One night, I grabbed a rubber tube a friend had given me. I opened up a leather case with a zipper and pulled out a syringe. The tube was on my arm. I spotted the vein correctly just as I was shown. My dealer, Timid Larry, had given me the right stuff. The brown-ish liquid hit my body and I knew relief, but more importantly, I knew suffering. I knew then immense pain, what people go through, and how they cure it with a little bit of black tar. I sunk into the ground. I kept at it for weeks, yearning for the day I would no longer be a majority. I applied for jobs in bars, at McDonalds. It felt like no one would have me.

Luckily, I began to suffer mental illness, I was further from the majority, closer to a minority. Just a few months ago I was “Jacob! The college grad! Mr. Going Places! CEO of his own start-up!” But no more of that, those false lies, that false life. No more silver spoon. No more hand-me-down Cadillac SUVs. I drove it into a Gap one day, after burning off the VIN. I left a gap in Gap. That’ll show those white pigs. Those snowflakes. My silver spoon became blackened as I torched it up with freshly cooked heroin, not Kashi GoLean.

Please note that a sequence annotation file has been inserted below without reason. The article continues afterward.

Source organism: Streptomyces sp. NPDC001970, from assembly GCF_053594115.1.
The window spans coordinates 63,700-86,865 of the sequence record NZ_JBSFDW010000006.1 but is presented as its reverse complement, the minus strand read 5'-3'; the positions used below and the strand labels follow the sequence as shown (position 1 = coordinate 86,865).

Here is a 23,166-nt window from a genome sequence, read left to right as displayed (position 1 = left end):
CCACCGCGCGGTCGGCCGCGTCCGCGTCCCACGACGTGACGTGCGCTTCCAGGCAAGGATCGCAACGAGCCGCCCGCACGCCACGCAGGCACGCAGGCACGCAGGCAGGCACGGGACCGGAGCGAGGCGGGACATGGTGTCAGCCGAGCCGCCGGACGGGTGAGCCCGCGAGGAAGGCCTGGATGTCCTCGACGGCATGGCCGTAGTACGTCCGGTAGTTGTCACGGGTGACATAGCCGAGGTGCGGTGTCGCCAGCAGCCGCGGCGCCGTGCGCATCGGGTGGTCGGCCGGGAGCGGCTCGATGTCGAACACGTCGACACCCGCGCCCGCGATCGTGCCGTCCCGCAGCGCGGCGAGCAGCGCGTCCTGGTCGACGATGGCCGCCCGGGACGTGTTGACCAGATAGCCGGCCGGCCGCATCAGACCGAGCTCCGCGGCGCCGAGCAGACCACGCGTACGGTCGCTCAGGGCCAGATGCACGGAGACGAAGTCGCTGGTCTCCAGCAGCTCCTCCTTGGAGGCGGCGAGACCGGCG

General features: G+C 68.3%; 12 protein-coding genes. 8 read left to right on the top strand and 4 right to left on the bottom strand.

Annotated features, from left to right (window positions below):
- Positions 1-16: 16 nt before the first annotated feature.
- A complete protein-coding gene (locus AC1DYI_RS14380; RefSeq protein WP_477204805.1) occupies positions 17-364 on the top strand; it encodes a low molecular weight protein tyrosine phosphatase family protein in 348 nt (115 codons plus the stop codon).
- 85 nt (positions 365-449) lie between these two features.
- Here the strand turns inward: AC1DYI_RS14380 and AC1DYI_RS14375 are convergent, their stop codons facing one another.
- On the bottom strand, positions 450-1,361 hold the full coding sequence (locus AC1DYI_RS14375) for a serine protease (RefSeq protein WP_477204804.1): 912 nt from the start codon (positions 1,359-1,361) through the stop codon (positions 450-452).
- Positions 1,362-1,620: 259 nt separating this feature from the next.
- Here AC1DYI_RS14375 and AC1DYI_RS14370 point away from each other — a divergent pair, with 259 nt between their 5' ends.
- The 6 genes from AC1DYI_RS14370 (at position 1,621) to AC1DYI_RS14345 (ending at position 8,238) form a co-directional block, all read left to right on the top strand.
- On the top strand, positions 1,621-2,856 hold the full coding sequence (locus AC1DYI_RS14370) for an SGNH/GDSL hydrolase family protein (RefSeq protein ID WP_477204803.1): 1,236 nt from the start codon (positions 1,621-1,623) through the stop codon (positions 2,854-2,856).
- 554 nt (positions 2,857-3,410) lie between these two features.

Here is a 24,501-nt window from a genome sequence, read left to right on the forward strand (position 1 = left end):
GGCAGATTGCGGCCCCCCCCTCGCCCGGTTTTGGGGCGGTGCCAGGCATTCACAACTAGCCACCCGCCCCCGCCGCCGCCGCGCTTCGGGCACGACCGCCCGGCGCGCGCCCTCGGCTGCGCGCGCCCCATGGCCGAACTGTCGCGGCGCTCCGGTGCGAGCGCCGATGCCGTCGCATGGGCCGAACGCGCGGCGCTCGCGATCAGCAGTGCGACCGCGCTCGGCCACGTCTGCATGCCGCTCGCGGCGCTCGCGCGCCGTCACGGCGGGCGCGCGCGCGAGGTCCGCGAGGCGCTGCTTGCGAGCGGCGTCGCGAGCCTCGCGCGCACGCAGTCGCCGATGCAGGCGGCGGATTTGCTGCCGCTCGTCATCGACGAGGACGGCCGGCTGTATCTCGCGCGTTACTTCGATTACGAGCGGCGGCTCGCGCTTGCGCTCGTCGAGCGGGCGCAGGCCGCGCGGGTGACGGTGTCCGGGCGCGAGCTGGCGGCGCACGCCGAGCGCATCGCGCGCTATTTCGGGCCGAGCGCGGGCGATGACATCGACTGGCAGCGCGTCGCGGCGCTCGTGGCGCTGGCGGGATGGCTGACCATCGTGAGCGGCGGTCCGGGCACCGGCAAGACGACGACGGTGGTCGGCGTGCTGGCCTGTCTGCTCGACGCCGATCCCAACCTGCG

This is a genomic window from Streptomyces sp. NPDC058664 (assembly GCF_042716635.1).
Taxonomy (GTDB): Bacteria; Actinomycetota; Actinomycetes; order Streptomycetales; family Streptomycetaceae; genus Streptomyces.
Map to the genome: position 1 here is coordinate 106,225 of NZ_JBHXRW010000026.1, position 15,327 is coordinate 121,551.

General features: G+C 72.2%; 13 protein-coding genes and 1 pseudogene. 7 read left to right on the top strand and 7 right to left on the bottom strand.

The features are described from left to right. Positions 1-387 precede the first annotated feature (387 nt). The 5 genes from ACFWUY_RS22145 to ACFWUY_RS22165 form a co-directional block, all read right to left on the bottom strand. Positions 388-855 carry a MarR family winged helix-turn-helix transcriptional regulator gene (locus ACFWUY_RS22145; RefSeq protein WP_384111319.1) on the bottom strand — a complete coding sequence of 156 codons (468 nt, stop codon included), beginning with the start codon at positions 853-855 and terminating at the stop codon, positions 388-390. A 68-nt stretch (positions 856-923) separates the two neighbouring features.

One day I realized my mental illness wasn’t enough. The doctor I got for free under ACA said there’s something wrong with me, but it’s being self-afflicted out of guilt. He refused to give me medications. That’s when I took an industrial saw to my own leg at a construction site. The last thing I remember was a construction worker looking at me with his yellow hard-hat on, looking at me, he had a baloney sandwich stuffed in his mouth with a befuddled look. His co-worker looked at me and said, “You save him if you want to, I’m not touching that tranny fag.” You’d think I’d be hurt, but I smiled and coughed a bit of blood. I finally knew what it felt like to be discriminated against.